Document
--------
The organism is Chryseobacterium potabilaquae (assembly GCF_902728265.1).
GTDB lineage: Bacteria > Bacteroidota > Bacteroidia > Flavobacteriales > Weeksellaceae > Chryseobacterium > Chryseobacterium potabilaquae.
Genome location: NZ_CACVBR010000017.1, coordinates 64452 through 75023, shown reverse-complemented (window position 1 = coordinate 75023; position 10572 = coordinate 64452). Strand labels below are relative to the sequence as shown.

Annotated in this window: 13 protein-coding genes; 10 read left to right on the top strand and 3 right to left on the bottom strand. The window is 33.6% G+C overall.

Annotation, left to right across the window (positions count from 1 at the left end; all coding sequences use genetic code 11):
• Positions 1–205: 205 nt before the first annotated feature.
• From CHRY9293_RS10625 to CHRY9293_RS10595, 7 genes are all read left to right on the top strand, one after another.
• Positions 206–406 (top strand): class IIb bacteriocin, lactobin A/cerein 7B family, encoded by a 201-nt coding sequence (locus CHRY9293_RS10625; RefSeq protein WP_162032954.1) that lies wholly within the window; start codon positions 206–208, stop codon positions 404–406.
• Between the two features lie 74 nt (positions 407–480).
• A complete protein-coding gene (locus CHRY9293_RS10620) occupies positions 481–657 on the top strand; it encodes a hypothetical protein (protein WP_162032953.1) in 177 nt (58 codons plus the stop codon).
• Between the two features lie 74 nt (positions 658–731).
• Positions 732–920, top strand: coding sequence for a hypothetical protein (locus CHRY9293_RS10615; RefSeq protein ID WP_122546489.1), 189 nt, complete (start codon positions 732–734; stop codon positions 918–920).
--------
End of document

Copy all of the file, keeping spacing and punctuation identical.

The organism is Chryseobacterium potabilaquae (assembly GCF_902728265.1).
GTDB lineage: Bacteria > Bacteroidota > Bacteroidia > Flavobacteriales > Weeksellaceae > Chryseobacterium > Chryseobacterium potabilaquae.
Genome location: NZ_CACVBR010000017.1, coordinates 64452 through 75023, shown reverse-complemented (window position 1 = coordinate 75023; position 10572 = coordinate 64452). Strand labels below are relative to the sequence as shown.

Annotated in this window: 13 protein-coding genes; 10 read left to right on the top strand and 3 right to left on the bottom strand. The window is 33.6% G+C overall.

Annotation, left to right across the window (positions count from 1 at the left end; all coding sequences use genetic code 11):
• Positions 1–205: 205 nt before the first annotated feature.
• From CHRY9293_RS10625 to CHRY9293_RS10595, 7 genes are all read left to right on the top strand, one after another.
• Positions 206–406 (top strand): class IIb bacteriocin, lactobin A/cerein 7B family, encoded by a 201-nt coding sequence (locus CHRY9293_RS10625; RefSeq protein WP_162032954.1) that lies wholly within the window; start codon positions 206–208, stop codon positions 404–406.
• Between the two features lie 74 nt (positions 407–480).
• A complete protein-coding gene (locus CHRY9293_RS10620) occupies positions 481–657 on the top strand; it encodes a hypothetical protein (protein WP_162032953.1) in 177 nt (58 codons plus the stop codon).
• Between the two features lie 74 nt (positions 658–731).
• Positions 732–920, top strand: coding sequence for a hypothetical protein (locus CHRY9293_RS10615; RefSeq protein ID WP_122546489.1), 189 nt, complete (start codon positions 732–734; stop codon positions 918–920).